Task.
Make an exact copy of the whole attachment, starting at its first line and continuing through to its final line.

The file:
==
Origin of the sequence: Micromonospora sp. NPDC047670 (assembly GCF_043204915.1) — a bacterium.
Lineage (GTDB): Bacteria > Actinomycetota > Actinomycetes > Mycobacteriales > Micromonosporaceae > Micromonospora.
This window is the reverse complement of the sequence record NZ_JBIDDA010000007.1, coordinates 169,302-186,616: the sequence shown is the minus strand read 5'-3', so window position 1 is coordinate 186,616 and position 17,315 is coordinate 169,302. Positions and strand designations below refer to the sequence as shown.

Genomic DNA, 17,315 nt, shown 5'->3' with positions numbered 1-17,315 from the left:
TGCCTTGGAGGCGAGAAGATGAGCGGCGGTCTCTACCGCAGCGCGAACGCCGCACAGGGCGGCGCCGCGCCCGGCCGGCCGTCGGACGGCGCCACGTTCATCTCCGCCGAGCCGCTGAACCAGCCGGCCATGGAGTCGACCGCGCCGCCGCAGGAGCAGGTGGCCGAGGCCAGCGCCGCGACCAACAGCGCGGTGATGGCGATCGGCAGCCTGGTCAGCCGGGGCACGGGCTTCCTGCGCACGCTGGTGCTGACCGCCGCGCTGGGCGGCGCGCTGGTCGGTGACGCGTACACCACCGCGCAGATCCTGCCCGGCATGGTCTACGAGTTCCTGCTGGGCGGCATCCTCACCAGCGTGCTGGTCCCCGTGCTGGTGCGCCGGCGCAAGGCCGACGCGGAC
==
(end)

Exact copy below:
Origin of the sequence: Micromonospora sp. NPDC047670 (assembly GCF_043204915.1) — a bacterium.
Lineage (GTDB): Bacteria > Actinomycetota > Actinomycetes > Mycobacteriales > Micromonosporaceae > Micromonospora.
This window is the reverse complement of the sequence record NZ_JBIDDA010000007.1, coordinates 169,302-186,616: the sequence shown is the minus strand read 5'-3', so window position 1 is coordinate 186,616 and position 17,315 is coordinate 169,302. Positions and strand designations below refer to the sequence as shown.

Genomic DNA, 17,315 nt, shown 5'->3' with positions numbered 1-17,315 from the left:
TGCCTTGGAGGCGAGAAGATGAGCGGCGGTCTCTACCGCAGCGCGAACGCCGCACAGGGCGGCGCCGCGCCCGGCCGGCCGTCGGACGGCGCCACGTTCATCTCCGCCGAGCCGCTGAACCAGCCGGCCATGGAGTCGACCGCGCCGCCGCAGGAGCAGGTGGCCGAGGCCAGCGCCGCGACCAACAGCGCGGTGATGGCGATCGGCAGCCTGGTCAGCCGGGGCACGGGCTTCCTGCGCACGCTGGTGCTGACCGCCGCGCTGGGCGGCGCGCTGGTCGGTGACGCGTACACCACCGCGCAGATCCTGCCCGGCATGGTCTACGAGTTCCTGCTGGGCGGCATCCTCACCAGCGTGCTGGTCCCCGTGCTGGTGCGCCGGCGCAAGGCCGACGCGGAC